8 Tips For Better Communication Skills
Every workplace interaction—be it written, virtual, or in-person—involves communication. In fact, we communicate so frequently, we rarely even think about it. Yet the ability to communicate effectively might be your most critical skill as a leader.
Effective communication is challenging, however. Do you worry that you don’t always convey your message effectively? Do you tend to avoid talking about challenging topics? Do you find yourself caught up in endless rounds of unintended arguments? Powerful communication skills can help address these common leadership issues.
The good news is that better communication skills can be learned and even mastered.
You can start by approaching all your communications mindfully—always paying close attention to what you are saying, and how. Observe how others around you communicate, and the reactions—both positive and negative—that they elicit.
And if careful and mindful observation aren’t enough, you may even want to consider professional instruction. Good communication is so central to successful leadership, many leadership training courses or professional development programs incorporate communication skills into the curriculum.
As you think about your workplace interactions, these eight tips can help improve your communication skills.
1. Be clear and concise
Communication is primarily about word choice. The key to powerful and persuasive communication—whether written or spoken—is clarity and, when possible, brevity.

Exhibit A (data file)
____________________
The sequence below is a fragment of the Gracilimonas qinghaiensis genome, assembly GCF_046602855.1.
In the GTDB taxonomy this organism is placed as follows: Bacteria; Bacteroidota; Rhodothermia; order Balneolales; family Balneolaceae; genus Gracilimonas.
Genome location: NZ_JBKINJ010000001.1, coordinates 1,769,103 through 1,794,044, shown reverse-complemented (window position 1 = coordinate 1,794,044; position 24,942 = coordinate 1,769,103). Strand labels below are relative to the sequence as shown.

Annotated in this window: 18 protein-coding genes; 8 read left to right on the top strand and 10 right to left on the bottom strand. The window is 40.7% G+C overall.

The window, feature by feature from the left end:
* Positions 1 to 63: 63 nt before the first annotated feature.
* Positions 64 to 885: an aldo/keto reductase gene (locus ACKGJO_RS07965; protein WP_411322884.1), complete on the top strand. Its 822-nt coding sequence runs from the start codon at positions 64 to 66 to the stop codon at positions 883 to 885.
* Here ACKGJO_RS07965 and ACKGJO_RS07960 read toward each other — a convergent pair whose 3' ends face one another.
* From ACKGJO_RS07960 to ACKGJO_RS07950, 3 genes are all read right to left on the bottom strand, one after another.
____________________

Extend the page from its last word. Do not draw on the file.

Define your goals and your audience before engaging in any form of communication.
Outlining carefully and explicitly what you want to convey, and why, will help ensure that you include all necessary information. It will also help you eliminate irrelevant details.
Avoid unnecessary words and overly flowery language, which can distract from your message.
For example, think through how you might prepare in these two common communication scenarios:
(1) You have to give a performance evaluation to an employee: You’ll want to be sure that you come prepared with a list of concrete examples of your employee’s behavior to support your evaluation.
(2) You want to negotiate for a better salary or a promotion: Be ready to discuss ranges and potential compromises; know what you are willing to accept and what you aren’t. Be prepared to offer specific details to support your case, such as relevant salaries for your position and your location. Research publicly available information, so you don’t rely on company gossip or anecdotal evidence.
Before entering into any conversation, brainstorm potential questions, requests for additional information or clarification, and possible points of disagreement so you are ready to address them calmly and clearly.
3. Be mindful of nonverbal communication
Our facial expressions, gestures, and body language can, and often do, say more than our words.
According to research, nonverbal cues can have between 65 and 93 percent more impact than the spoken word. And we are more likely to believe the nonverbal signals over spoken words if the two are in disagreement.
Leaders must be especially adept at reading nonverbal cues. Your employees’ nonverbal cues can tell you a lot. For instance, team members who may be unwilling to voice disagreements or concerns may show their discomfort through crossed arms or an unwillingness to make eye contact.